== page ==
It’s been more than a decade since I attended formal wine education classes, though the informal and casual (no exams to prep for), learning has continued since I completed the first three levels of the Wine and Spirit Education Trust certificates long ago.
It was probably time to get back in the classroom, so when Fine Vintage Ltd., invited me to attend its sensory masterclass I jumped at the chance, despite feeling a bit of pandemic-anxiety after months of solitary wine exploration in the comfort of my home.
It’s no fun to debate tasting notes with my cats.
The Sensory Masterclass is all about the nose. Well, mostly about the nose; there is wine tasting involved, of course. If you’ve ever wondered how your wine geek friends can identify the differences between apple and pear, strawberry and cherry, or leather and mushroom, this class will answer that question.
Why they insist on debating these subtle scents is another question.
The “how” is more easily answered through the presentation of strips dipped in various essences. Several dozen of them. As each one came out, up to everyone’s nose they went, as if we were all in a perfume shop.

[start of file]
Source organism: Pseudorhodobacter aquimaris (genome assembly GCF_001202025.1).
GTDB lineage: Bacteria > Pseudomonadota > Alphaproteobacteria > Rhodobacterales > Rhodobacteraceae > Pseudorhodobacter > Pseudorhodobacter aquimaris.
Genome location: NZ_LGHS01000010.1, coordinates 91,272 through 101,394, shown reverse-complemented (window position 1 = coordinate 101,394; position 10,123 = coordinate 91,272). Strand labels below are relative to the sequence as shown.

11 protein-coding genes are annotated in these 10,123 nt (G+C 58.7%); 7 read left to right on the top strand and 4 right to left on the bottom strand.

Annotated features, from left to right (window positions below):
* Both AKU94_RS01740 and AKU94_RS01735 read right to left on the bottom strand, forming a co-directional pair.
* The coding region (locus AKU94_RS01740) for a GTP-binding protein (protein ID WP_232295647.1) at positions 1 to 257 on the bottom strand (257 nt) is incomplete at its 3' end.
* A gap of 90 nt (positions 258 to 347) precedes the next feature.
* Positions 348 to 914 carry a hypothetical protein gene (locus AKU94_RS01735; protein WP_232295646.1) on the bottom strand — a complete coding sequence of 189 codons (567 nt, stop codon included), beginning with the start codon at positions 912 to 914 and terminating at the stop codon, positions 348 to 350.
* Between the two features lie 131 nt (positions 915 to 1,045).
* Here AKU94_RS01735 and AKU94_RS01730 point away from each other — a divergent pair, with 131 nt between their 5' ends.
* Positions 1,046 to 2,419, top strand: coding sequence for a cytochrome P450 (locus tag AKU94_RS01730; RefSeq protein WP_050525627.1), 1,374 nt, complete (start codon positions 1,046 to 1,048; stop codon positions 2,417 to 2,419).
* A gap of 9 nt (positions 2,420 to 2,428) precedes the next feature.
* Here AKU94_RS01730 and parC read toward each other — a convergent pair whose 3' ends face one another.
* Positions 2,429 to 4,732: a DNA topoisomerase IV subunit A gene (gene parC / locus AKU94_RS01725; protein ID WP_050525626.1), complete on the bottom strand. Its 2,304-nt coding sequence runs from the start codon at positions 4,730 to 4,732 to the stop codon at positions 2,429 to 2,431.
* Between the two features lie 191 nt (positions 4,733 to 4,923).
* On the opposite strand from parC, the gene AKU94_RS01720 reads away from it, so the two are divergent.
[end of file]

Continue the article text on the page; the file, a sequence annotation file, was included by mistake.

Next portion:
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Some were easy. Some were not. But it was good to be back in the thick of it with fellow wine afficionados of all levels, though I admit I enjoyed toying with the finer smelly details. Yes, one strip was definitely melon, but what kind of melon? And is it fresh or overripe melon? Or is it melon rind?
And to answer the question of why debate these aromas? First, it will help you identify a wine. From there, it will help you identify why you like or dislike certain wines. I am not big on Gewürztraminer, for example, and I know it’s because the scent of roses that can be pervasive in Gew is not something I like in my glass, unless it’s part of a bouquet in a nice vase on my desk.
I love the smell of chocolate, and it’s an element I look for an enjoy in a good Merlot. For a long time I didn’t realize that’s why I like Merlot.
If you’re not a wine drinker, certainly you can apply your nose to all forms of fermented beverages and discover what it is you appreciate about certain beers, ciders, meads, and spirits.
With autumn officially beginning this week, maybe it’s time to explore a course or two, either in person or online.
This article is written by or on behalf of an outsourced columnist and does not necessarily reflect the views of Castanet.